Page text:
Performance Appraisal Study :  We have begun analysis of data from our pilot study, which tests the hypothesis that performance appraisals of people with disabilities tend to be less constructive and useful to the employee than those of people without disabilities. Our findings will help us finalize the experimental protocol. This will allow us to move onto the main phase of the study, in which we offer a performance appraisal training opportunity for managers at McMaster and conduct the research on the managers.

Intern Study:  We are currently working to establish research sites for a study on factors that help or hinder the successful integration of employees with physical disabilities within workplaces. The study will use questionnaires to assess the attitudes, perceptions, and work outcomes of a group of interns, some with and some without disabilities, during their first year of employment, both from the perspective of the interns and of their supervisors.

Utility Analysis:  The purpose of this project is to quantify the net benefit of hiring and accommodating people with physical disabilities, through a formal cost-benefit analysis. We have analyzed findings from two sites and have promising reports. We are now working to prepare studies with 3 companies, and are in the process of recruiting more sites in Canada and in the United States.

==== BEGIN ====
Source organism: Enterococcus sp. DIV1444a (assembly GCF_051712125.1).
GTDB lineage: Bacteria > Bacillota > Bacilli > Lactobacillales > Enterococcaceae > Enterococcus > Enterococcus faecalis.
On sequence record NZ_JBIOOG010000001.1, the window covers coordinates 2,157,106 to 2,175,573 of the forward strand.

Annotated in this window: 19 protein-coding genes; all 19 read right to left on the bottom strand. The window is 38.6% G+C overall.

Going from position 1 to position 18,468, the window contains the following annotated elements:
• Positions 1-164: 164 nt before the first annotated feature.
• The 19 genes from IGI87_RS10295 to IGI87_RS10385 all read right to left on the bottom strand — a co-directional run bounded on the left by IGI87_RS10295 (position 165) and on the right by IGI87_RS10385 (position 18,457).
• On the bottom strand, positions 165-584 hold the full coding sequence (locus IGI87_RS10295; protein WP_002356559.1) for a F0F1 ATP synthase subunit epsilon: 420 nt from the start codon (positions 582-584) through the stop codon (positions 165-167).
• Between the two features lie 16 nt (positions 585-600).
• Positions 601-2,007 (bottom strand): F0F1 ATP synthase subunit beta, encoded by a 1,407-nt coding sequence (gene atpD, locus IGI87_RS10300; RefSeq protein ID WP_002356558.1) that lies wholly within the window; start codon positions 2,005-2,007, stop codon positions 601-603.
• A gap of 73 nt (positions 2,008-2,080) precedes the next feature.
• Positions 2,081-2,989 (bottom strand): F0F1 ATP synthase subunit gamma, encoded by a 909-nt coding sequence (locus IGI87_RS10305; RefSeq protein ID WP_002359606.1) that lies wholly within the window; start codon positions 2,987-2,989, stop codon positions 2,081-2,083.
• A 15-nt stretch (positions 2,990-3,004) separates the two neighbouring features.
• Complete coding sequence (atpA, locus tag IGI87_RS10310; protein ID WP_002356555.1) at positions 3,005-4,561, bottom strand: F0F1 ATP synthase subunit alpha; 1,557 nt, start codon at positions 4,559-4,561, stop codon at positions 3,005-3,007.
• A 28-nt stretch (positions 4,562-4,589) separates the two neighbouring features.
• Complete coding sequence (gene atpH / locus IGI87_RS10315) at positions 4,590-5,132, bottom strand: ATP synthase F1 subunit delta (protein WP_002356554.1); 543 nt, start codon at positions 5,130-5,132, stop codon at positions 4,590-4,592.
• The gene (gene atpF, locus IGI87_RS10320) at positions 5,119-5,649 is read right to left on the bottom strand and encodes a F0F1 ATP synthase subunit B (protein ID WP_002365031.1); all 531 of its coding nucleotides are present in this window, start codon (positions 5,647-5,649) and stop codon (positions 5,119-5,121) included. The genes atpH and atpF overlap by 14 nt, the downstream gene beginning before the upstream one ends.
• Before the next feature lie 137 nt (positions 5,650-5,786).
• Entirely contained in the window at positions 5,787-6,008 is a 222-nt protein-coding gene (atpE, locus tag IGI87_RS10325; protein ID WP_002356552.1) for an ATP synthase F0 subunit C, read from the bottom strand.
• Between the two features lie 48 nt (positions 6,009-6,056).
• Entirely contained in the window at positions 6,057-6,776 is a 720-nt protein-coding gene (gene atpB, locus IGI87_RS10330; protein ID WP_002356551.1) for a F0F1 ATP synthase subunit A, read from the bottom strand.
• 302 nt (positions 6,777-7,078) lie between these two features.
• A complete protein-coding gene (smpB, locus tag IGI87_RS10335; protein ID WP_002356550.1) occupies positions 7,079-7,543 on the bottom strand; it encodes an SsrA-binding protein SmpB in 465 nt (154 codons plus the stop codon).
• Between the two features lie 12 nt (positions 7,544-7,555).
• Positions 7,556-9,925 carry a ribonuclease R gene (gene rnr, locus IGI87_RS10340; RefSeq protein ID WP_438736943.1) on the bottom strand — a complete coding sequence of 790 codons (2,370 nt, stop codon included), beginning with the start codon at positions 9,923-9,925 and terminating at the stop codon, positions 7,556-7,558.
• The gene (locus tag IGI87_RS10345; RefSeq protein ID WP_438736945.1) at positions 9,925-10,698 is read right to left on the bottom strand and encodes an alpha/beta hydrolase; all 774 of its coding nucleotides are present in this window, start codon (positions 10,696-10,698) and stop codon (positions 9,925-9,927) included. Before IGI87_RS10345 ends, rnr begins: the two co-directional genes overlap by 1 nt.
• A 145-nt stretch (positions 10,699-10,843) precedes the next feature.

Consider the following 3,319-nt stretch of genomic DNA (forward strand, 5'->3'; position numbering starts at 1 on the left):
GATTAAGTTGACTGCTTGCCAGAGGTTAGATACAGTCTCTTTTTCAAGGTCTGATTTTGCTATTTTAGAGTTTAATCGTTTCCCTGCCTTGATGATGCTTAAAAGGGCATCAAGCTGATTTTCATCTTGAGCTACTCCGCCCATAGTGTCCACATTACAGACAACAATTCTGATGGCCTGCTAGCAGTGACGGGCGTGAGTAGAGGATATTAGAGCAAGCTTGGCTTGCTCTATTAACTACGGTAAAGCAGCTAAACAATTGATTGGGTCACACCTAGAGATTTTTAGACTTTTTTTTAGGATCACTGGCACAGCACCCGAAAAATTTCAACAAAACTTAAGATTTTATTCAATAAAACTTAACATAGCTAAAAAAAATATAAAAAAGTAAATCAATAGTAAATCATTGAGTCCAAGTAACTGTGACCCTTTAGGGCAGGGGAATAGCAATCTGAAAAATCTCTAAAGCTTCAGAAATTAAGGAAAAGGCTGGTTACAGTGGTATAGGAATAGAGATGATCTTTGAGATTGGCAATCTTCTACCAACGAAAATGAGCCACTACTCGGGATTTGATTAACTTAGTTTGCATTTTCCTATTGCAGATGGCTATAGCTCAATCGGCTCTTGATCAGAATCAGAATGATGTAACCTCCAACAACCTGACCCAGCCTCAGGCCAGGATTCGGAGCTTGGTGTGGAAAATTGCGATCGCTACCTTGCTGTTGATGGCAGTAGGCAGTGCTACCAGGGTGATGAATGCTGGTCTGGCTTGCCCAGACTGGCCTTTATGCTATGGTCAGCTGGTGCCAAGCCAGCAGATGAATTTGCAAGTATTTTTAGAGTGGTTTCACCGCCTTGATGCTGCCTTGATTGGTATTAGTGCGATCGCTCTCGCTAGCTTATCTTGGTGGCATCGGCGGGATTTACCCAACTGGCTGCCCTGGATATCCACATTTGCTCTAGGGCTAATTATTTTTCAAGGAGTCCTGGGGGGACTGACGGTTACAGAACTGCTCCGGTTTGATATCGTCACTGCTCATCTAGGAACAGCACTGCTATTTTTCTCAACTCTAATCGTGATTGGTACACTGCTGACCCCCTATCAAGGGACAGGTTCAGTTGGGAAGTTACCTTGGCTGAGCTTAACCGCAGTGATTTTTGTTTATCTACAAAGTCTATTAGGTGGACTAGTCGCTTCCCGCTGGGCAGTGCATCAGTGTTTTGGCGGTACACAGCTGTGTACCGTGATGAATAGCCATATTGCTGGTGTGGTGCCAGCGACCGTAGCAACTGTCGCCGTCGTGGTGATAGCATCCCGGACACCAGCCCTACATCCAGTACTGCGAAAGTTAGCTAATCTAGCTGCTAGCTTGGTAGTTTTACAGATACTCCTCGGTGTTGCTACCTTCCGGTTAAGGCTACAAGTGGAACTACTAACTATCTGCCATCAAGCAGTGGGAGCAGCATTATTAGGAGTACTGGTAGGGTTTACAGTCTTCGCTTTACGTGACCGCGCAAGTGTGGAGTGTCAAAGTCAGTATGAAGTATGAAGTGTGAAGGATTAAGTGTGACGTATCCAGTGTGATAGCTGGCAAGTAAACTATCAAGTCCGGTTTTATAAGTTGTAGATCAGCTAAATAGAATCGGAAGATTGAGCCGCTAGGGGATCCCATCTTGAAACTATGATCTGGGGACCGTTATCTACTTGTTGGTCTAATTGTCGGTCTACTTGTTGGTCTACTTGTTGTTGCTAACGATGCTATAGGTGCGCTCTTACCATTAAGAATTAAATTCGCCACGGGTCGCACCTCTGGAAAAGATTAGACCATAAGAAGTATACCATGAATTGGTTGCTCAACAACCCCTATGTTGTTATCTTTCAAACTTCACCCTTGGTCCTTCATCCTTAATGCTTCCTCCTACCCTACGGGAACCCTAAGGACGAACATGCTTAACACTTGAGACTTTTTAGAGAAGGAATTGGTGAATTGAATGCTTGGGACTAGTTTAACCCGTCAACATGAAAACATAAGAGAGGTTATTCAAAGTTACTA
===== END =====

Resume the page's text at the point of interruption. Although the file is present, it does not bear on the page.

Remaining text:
Happening Now!
Along with Canadian Disability Policy Alliance (CDPA), the CDPP Employment team is lobbying to amend the Ontario Employment Standards Act, which is currently under review, to include information on the accessibility and accommodation of the employment opportunity.

Mobility

Systematic Reviews: Two literature reviews have been published, and one has been accepted for publication (see references below). Three other reviews are nearing completion: (a) the impact of canes and walkers on social participation, (b) the impact of the physical environment on mobility and participation among people with disabilities, and (c) the accessibility of pedestrian infrastructures for seniors with physical disabilities.

1. Smith, E.M., Sakakibara, B.M., & Miller, W.C. (2014). A review of factors influencing participation in social and community activities for wheelchair users. Disability and Rehabilitation Assistive Technology, 4, 1-14.